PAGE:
Please use this identifier to cite or link to this item: https://ahro.austin.org.au/austinjspui/handle/1/16446
Title: Old dog begging for new tricks: current practices and future directions in the diagnosis of delayed antimicrobial hypersensitivity
Austin Authors: Konvinse, Katherine C;Phillips, Elizabeth J;White, Katie D;Trubiano, Jason A 
Affiliation: Department of Pathology, Microbiology and Immunology, Vanderbilt University Medical Center, Nashville, TN, USA
Institute for Immunology and Infectious Diseases, Murdoch University, Western Australia, Australia
Department of Pharmacology, Vanderbilt University School of Medicine, Nashville, TN, USA
Department of Medicine, Division of Infectious Diseases, Vanderbilt University Medical Center, Nashville, TN, USA
Department of Infectious Diseases, Austin Health, Heidelberg, Victoria, Australia
Department of Infectious Diseases, Alfred Hospital, Melbourne, Victoria, Australia
Department of Infectious Diseases, Peter MacCallum Cancer Centre, Parkville, Victoria, Australia
Department of Medicine, University of Melbourne, Parkville, Victoria, Australia
Issue Date: Dec-2016
Publication information: Current Opinion in Infectious Diseases 2016; 29(6): 561-576
Abstract: PURPOSE OF REVIEW: Antimicrobials are a leading cause of severe T cell-mediated adverse drug reactions (ADRs). The purpose of this review is to address the current understanding of antimicrobial cross-reactivity and the ready availability of and evidence for in-vitro, in-vivo, and ex-vivo diagnostics for T cell-mediated ADRs. RECENT FINDINGS: Recent literature has evaluated the efficacy of traditional antibiotic allergy management, including patch testing, skin prick testing, intradermal testing, and oral challenge. Although patch and intradermal testing are specific for the diagnosis of immune-mediated ADRs, they suffer from drug-specific limitations in sensitivity. The use of ex-vivo diagnostics, especially enzyme-linked immunospot, has been highlighted as a promising new approach to assigning causality. Knowledge of true rates of antimicrobial cross-reactivity aids empirical antibiotic choice in the setting of previous immune-mediated ADRs. SUMMARY: In an era of increasing antimicrobial resistance and use of broad-spectrum antimicrobial therapy, ensuring patients are assigned the correct 'allergy label' is essential. Re-exposure to implicated antimicrobials, especially in the setting of severe adverse cutaneous reaction, is associated with significant morbidity and mortality. The process through which an antibiotic label gets assigned, acted on and maintained is still imprecise. Predicting T cell-mediated ADRs via personalized approaches, including human leukocyte antigen-typing, may pave future pathways to safer antimicrobial prescribing guidelines.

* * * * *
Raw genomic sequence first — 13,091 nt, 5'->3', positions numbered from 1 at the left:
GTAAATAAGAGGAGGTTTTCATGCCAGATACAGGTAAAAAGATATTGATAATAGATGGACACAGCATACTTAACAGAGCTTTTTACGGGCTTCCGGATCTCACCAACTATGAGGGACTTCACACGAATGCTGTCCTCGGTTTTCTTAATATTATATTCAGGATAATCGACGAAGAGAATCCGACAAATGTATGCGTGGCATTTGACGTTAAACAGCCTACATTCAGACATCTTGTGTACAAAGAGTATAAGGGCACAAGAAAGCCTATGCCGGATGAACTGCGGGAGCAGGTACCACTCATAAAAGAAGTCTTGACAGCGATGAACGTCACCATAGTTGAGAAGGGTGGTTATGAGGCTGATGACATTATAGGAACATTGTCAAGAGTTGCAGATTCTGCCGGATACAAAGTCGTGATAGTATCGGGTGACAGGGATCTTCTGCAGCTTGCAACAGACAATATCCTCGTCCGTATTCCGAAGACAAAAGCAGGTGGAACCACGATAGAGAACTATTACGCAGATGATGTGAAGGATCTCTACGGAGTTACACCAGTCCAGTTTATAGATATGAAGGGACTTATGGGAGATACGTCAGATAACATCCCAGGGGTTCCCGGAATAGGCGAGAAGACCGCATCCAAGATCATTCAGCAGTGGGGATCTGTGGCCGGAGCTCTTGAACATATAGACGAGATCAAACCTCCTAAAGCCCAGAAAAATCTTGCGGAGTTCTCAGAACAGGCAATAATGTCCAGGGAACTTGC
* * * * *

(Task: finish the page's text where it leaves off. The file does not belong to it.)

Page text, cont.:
URI: http://ahro.austin.org.au/austinjspui/handle/1/16446
DOI: 10.1097/QCO.0000000000000323
PubMed URL: https://pubmed.ncbi.nlm.nih.gov/27753687
Type: Journal Article
Subjects: Anti-Bacterial Agents
Drug Hypersensitivity
Hypersensitivity, Delayed
Appears in Collections:Journal articles

Show full item record

Google ScholarTM

Check


Items in AHRO are protected by copyright, with all rights reserved, unless otherwise indicated.